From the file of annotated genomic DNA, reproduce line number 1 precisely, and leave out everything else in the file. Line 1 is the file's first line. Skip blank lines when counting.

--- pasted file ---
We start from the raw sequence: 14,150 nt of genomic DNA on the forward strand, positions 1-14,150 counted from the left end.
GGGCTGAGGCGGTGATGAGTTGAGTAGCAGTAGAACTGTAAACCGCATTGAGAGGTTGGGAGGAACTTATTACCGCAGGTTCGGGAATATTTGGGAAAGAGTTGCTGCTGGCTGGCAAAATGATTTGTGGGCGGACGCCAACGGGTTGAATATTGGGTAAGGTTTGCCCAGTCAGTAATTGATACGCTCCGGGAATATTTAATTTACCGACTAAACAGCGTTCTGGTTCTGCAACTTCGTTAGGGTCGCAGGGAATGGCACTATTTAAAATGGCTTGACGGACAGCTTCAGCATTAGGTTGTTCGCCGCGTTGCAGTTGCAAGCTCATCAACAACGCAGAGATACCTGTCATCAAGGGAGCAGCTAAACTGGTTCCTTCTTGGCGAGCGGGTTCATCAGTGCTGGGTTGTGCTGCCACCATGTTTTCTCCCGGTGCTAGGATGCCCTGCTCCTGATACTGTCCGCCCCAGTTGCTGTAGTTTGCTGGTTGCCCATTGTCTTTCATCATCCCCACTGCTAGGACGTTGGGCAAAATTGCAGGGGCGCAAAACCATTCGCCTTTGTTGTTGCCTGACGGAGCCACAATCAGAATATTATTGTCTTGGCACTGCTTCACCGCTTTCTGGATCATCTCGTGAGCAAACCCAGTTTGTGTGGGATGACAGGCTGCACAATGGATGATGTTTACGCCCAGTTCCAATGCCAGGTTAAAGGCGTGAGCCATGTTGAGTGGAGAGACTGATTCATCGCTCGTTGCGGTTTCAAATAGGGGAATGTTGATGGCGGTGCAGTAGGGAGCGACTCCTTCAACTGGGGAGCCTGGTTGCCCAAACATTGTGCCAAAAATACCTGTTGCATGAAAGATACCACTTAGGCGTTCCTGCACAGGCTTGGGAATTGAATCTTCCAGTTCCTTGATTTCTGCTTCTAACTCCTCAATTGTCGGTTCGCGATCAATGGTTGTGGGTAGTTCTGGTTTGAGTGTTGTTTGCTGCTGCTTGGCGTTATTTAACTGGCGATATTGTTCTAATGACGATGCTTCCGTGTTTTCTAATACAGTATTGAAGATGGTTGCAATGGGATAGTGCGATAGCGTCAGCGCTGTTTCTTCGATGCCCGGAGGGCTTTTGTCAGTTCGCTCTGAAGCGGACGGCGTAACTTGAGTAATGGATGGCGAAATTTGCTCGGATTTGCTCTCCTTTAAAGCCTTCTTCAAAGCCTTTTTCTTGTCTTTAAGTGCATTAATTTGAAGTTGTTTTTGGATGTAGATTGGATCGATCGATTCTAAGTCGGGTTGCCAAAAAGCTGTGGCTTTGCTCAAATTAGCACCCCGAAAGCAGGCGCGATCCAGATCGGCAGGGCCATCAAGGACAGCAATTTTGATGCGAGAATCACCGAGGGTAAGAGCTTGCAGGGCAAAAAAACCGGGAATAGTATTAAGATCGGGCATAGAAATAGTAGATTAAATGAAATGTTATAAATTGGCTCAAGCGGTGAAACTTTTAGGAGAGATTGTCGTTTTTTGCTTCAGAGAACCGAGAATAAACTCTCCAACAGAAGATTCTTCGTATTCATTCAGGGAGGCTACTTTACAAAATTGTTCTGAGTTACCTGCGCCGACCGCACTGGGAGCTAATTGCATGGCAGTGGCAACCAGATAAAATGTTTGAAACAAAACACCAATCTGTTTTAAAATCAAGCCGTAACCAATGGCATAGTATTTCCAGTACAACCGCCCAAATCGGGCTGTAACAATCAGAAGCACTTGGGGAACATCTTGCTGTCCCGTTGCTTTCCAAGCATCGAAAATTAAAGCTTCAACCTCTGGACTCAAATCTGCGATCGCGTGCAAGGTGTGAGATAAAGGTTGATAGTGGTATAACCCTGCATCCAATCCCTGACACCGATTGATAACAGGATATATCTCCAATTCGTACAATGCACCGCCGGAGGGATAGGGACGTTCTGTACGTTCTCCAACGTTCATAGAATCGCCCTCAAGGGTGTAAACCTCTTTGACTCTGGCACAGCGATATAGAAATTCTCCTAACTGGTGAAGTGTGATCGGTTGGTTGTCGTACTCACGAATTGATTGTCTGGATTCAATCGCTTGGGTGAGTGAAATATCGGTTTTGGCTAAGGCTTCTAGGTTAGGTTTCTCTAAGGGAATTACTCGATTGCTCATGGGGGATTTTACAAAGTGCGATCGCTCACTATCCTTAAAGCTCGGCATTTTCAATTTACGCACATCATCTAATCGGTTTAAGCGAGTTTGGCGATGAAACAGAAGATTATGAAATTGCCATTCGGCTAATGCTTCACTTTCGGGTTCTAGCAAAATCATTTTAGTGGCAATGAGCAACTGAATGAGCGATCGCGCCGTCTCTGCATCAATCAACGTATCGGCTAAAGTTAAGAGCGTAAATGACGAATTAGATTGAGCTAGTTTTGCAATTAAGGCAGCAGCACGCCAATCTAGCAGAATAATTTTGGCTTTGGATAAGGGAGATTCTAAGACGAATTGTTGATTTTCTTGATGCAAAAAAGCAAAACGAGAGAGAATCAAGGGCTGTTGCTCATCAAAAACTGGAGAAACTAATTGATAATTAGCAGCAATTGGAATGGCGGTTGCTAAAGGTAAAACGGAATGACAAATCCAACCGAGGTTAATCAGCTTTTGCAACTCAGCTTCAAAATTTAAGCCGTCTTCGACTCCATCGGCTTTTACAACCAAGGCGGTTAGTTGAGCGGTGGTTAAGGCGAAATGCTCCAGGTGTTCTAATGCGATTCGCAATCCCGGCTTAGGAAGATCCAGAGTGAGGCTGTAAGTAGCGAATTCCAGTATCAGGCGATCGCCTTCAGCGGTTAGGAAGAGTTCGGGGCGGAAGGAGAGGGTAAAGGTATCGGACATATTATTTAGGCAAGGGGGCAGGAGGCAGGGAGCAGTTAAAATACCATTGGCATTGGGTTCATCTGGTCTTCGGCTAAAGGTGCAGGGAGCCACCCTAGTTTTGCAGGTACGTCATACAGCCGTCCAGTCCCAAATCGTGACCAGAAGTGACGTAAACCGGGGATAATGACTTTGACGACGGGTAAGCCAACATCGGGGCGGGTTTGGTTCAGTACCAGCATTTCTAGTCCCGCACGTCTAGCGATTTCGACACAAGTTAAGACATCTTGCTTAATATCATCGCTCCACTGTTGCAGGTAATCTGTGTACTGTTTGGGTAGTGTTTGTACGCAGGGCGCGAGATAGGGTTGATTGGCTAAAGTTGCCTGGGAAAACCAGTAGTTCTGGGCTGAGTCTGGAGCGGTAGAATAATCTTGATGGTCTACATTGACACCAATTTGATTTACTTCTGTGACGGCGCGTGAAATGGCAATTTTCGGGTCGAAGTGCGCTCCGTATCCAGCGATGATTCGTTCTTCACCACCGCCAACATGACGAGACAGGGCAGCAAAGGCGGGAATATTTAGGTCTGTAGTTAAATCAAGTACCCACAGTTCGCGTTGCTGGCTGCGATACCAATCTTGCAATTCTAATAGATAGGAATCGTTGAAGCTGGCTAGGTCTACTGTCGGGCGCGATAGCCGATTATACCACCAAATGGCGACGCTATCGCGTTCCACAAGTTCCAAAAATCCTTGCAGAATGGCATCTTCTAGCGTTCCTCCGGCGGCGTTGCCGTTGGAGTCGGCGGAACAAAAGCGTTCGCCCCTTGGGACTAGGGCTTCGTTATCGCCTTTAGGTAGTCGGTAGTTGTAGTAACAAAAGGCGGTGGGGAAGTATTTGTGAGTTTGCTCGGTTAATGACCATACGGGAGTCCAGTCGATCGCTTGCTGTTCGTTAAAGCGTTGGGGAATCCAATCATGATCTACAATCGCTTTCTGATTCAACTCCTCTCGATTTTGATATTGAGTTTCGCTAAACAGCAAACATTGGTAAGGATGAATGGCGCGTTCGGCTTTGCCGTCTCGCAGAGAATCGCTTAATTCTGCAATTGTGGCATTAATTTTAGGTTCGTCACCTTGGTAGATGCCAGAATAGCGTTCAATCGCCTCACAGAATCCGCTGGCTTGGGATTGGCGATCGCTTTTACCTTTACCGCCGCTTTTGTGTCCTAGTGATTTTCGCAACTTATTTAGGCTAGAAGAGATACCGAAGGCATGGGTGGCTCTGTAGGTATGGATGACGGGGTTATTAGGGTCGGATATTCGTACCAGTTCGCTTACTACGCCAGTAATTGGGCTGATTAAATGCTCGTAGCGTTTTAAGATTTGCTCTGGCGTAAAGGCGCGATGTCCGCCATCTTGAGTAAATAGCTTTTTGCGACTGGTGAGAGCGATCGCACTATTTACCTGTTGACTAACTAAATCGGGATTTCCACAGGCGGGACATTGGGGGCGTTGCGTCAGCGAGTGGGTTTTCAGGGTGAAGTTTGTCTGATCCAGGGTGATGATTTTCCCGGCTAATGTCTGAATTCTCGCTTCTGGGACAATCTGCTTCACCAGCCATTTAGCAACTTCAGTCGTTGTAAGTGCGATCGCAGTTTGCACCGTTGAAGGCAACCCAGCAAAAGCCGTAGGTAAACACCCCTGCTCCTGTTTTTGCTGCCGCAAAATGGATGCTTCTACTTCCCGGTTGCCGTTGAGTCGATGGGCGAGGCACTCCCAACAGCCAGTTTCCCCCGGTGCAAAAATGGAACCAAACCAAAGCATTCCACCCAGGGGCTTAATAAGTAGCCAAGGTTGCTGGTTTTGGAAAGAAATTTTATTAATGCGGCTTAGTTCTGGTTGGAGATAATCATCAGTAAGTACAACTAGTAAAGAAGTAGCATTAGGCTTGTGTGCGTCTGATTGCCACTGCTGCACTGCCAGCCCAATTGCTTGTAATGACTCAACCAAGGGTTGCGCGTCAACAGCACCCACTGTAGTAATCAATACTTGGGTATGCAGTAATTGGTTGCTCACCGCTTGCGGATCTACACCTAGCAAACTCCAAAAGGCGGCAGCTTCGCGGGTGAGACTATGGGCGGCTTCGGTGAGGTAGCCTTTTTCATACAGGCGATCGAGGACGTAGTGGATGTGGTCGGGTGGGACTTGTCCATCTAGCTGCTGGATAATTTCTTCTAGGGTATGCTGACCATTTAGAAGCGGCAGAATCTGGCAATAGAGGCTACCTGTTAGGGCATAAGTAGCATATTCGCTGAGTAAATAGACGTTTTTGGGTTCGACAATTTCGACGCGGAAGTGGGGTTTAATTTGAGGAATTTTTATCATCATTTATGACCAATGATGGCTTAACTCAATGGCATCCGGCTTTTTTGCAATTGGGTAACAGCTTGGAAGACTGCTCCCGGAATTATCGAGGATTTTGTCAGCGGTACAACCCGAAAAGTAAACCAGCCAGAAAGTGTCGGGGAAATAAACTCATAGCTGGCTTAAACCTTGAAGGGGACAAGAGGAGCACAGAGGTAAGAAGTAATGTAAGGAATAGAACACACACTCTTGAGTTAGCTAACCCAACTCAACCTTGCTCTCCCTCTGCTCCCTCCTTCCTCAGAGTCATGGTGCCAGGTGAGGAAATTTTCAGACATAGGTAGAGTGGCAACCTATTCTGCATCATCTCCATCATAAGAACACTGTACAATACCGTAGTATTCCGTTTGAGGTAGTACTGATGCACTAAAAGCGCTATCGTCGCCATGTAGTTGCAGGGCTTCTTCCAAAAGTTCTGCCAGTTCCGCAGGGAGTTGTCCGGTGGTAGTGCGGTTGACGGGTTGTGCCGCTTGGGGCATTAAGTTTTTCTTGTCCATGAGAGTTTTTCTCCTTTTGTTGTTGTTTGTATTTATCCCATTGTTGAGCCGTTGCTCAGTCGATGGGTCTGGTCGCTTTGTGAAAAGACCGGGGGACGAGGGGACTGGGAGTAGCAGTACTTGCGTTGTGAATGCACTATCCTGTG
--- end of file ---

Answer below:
We start from the raw sequence: 14,150 nt of genomic DNA on the forward strand, positions 1-14,150 counted from the left end.